Jesus comforts John by reminding him that He is the first and the last. In other words, He is eternal. He is alive. He died, but was raised back to life by God the Father and his resurrection gave him victory over death and Hades, which is a reference to life after death. Jesus wants John to know that he has nothing to fear. While John had not seen Jesus since the day He ascended back into heaven, he was now given an opportunity to view His Savior in a whole new light, as the sovereign, all-powerful King of kings and Lord of lords.

When John first laid his eyes on Jesus, he saw Him standing amidst seven golden lampstands and holding seven stars in His right hand. These items meant nothing to John until Jesus explained them.

As for the mystery of the seven stars that you saw in my right hand, and the seven golden lampstands, the seven stars are the angels of the seven churches, and the seven lampstands are the seven churches.” – Revelation 1:20 ESV

And we will discover the significance of the lampstands and stars in the following two chapters.

Verse 19 contains a critical element that will prove essential in understanding the rest of the book of Revelation. Jesus told John, “Write therefore the things that you have seen, those that are and those that are to take place after this.” Notice that He describes three different aspects to the content of what John is to write.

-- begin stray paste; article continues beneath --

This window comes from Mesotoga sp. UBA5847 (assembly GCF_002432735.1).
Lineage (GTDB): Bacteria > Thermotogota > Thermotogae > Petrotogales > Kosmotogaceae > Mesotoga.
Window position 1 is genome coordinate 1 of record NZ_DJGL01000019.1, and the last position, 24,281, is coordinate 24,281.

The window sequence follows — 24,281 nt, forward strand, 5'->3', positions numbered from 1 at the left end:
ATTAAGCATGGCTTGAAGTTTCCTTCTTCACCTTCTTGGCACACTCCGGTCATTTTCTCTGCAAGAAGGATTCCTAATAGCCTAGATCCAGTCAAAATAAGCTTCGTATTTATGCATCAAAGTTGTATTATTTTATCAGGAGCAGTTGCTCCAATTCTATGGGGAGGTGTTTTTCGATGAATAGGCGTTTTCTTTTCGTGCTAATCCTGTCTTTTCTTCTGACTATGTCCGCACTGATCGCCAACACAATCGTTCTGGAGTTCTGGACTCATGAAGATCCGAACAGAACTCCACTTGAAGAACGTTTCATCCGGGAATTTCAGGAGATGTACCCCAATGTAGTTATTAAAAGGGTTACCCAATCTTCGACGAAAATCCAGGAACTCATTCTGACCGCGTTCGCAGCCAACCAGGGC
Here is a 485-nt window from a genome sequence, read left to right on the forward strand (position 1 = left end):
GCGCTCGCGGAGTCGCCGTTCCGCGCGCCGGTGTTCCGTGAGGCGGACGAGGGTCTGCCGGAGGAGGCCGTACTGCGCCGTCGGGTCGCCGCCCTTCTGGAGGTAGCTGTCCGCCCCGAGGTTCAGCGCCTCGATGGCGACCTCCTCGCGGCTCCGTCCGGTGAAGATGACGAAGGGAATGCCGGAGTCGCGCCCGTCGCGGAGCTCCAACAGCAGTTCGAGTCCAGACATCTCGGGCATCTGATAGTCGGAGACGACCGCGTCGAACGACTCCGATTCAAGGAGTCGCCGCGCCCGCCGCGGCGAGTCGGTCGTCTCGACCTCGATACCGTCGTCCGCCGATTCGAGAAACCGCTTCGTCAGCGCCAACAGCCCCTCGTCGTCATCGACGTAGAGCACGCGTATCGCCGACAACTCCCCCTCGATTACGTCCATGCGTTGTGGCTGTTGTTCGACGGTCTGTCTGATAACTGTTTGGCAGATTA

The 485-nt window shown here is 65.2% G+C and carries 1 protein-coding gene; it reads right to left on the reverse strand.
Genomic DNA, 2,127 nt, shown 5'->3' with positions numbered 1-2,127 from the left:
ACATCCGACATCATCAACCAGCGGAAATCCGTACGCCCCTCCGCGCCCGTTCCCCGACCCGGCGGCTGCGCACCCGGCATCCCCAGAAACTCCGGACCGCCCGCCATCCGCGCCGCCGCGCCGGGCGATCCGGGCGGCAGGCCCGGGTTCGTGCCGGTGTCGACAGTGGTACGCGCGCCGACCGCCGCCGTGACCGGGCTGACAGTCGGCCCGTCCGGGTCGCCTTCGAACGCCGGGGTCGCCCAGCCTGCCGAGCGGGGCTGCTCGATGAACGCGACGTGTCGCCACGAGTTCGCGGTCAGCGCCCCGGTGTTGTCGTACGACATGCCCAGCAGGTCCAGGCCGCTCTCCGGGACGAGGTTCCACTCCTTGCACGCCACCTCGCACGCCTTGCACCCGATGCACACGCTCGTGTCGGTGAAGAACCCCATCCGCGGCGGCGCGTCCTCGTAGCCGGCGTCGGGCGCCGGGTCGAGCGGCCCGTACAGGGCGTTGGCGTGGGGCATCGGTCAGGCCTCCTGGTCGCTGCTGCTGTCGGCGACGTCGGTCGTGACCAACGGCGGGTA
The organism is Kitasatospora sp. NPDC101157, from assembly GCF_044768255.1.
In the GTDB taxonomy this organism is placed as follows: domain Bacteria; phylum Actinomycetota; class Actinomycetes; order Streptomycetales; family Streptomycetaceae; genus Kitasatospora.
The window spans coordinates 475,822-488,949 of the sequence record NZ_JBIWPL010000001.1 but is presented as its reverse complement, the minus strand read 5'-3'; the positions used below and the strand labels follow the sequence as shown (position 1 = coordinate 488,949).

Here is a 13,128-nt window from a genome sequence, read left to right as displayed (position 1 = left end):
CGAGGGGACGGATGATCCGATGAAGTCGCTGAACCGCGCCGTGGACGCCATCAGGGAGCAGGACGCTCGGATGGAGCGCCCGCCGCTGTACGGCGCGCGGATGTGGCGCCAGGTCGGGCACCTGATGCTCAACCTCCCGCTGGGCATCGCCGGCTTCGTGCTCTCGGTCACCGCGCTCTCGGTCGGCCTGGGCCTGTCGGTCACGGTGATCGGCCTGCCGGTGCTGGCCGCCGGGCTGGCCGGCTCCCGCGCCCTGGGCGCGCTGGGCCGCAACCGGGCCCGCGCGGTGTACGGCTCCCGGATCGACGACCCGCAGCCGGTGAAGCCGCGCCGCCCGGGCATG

1. The things you have seen
  2. The things that are
  3. The things that are to take place after this

This three-fold outline sets up a key for unlocking the entire book of Revelation. The things that John had seen refers to all that is contained in chapter one. He was to describe all that he saw as a result of his vision. Secondly, he was to write about the things that are. This is believed to be a reference to the content found in chapters two and three, where John addresses the seven churches, which were alive and well in his day. These were existing churches containing real live believers, and what John would write would be applicable to their current state of affairs. Finally, John was to write about all that was to take place “after this.” In other words, he was to put pen to paper and describe all the things that would happen after “the things that are.” The seven churches, while real churches existing in real time, also represent the church age. The fact that there are seven of them, informs us that they are intended to be representative in nature, providing a complete profile and description of the church, ever since its inception at Pentecost until the day Jesus returns to remove the church from the earth. The time period in which John wrote s is commonly referred to as the church age and ends with the rapture of the church. The “things” John was to write entail all that will happen after the removal of the church. And that will constitute the greatest portion of John’s letter, from chapter 4 all the way to chapter 22.